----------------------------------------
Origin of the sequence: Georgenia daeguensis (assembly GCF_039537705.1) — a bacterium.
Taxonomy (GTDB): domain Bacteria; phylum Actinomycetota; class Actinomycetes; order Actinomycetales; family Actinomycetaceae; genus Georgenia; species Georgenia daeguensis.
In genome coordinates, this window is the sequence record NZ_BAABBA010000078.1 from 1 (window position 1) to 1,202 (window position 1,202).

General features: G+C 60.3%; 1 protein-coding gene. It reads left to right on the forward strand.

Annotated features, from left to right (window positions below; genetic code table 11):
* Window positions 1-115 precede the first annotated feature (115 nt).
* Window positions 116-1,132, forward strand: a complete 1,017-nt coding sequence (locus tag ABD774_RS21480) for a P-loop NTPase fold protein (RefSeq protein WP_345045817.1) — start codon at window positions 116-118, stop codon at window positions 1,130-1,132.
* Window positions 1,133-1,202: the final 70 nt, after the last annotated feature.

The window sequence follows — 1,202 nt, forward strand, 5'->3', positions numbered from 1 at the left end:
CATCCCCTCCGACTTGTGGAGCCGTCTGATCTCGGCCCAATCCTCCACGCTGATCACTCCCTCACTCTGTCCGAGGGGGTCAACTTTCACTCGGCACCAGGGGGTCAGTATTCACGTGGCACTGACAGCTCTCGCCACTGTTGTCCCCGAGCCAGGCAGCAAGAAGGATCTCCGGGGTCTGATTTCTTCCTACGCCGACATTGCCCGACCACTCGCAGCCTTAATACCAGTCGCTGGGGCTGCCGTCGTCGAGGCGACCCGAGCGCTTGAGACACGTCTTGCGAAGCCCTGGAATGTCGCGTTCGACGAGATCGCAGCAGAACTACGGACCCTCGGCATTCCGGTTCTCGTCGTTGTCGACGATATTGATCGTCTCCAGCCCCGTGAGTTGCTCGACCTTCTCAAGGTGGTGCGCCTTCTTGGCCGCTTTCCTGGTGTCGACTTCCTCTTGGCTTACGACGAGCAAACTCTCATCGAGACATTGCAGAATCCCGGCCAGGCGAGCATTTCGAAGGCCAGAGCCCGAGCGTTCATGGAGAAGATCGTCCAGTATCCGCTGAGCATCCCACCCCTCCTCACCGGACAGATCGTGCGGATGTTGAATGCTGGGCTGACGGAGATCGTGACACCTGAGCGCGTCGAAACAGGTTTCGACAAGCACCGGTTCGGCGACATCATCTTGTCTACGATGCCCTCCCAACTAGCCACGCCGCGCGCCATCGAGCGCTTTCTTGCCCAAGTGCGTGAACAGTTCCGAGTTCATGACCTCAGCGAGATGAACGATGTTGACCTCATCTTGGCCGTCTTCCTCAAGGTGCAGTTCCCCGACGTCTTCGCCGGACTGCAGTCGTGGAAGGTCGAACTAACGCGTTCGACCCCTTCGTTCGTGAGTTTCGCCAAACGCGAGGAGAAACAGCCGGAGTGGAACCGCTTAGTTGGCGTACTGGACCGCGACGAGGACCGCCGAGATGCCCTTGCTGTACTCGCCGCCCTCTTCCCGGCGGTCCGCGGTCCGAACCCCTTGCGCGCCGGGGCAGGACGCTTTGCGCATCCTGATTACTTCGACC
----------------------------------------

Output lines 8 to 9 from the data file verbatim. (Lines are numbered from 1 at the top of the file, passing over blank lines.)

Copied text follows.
* Window positions 1,133-1,202: the final 70 nt, after the last annotated feature.

The window sequence follows — 1,202 nt, forward strand, 5'->3', positions numbered from 1 at the left end: